Natasha Owens “We Will Rise” Album Review

Natasha Owens

Prime Cuts:  Legacy, One Name, New Eyes

Overall Grade: 4.5/5

It's difficult to fathom that "We Will Rise" is only Natasha Owens' third release. This is because she sing with a seasoned maturity (in the sonic passion of say Natalie Grant or Amy Perry) way beyond her years.  And her lyrics are so Christ-centric and worship-focused that you would wish Amy Grant would embrace these days rather than singing about those nebulous inspirational swill that she is currently indulging in. Such a gravitas in both Owens' voice and in her lyrics come because Owens has been refined by the flames of suffering. Seven years ago, Natasha's father died suddenly at just 58 years old. While cleaning his guns as he had done countless times before, one misfired, placing a bullet in his chest.  Ensuing depression set in, leaving Owens helpless in the face of her unbelievable tragedy.  Through the healing of God and the encouragements of her husband and her church, she was healed of her pain.  Thus, the aptly titled "We Will Rise" is her corollary testimony.

Those who have bought Owens' 2015 "No One But You" EP will find that all 5 of the songs from the set are represented here.  Thus, "We Will Rise" essentially only has 5 new songs augmenting the 5 previously released ones.  Though the album was released independently, the sonic touches of producer Ed Cash (Kari Jobe, Chris Tomlin) has redeemed this set from the indie work-in-progress underpinnings.  Rather, what we get is a crisp and polished affair, one that stands hand and shoulders with the major releases out there.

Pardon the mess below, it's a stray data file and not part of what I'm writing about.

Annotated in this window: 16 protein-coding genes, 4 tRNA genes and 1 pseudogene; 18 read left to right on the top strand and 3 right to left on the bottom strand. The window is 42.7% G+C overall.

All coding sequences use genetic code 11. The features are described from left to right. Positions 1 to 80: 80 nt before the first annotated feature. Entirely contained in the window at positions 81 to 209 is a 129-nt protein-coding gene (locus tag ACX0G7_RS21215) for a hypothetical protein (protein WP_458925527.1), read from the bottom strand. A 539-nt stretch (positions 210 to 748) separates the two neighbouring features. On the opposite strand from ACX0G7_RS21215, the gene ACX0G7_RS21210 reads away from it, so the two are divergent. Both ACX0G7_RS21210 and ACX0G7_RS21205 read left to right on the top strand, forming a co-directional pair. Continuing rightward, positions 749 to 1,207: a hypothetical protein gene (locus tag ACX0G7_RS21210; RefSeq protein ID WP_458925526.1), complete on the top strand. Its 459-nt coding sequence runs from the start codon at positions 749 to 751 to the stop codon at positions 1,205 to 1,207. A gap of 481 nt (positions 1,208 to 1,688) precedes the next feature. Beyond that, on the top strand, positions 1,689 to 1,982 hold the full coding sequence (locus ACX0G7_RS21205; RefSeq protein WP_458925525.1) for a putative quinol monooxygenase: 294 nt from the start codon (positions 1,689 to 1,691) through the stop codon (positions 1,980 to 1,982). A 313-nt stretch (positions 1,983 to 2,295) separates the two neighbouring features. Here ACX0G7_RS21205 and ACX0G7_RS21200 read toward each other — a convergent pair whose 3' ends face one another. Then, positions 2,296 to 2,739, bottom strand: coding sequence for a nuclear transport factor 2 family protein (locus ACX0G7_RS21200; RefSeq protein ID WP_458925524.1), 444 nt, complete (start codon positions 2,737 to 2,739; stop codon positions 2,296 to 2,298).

With bright and engaging pop vibes, Ed Cash has given the album's lead single "I Am Loved" an engaging sheen that perfectly brings out Owens' radiant voice in a song that revels in God's unconditional love. Capturing the gist of her healing process is the soaring ballad "No One But You."  Rather than making concessions that discount God's sovereignty, Owens rightfully attributes God as the one that turns her doubts into faith.

"Safe," on the other hand, is one of the album's weakest spot.  This is one of those trite "me and Jesus" songs let down even more by its overtly individualistic lyrics with too much of a "me"-saturation.  "Your Love Will" is more far more balanced but the melody tends to linger too long without much of a drive.  Nevertheless, despite the trough, "One Name" and "Legacy" are the album's apexes.  Worship leaders looking for songs that are Jesus-centric and powerful enough to induce the most tone deaf congregant to worship need to look no farther than "One Name." "Legacy" captures the heart of Jesus on the Sermon on Mount, when Owens challenges us to build our lives on the things that last rather than earthly transcend objects.

"New Eyes" finds Owens stepping out of the pop template to embrace some good old fashioned rock over an irresistibly catchy tune that speaks of the Spirit's transforming work in our lives.  If you are feeling the blues and you want someone who has been through the brimstones of hell to offer some words of hope, look no farther than this record.  This album is a balm for the sore heart: believable, comforting and so worshipful. 



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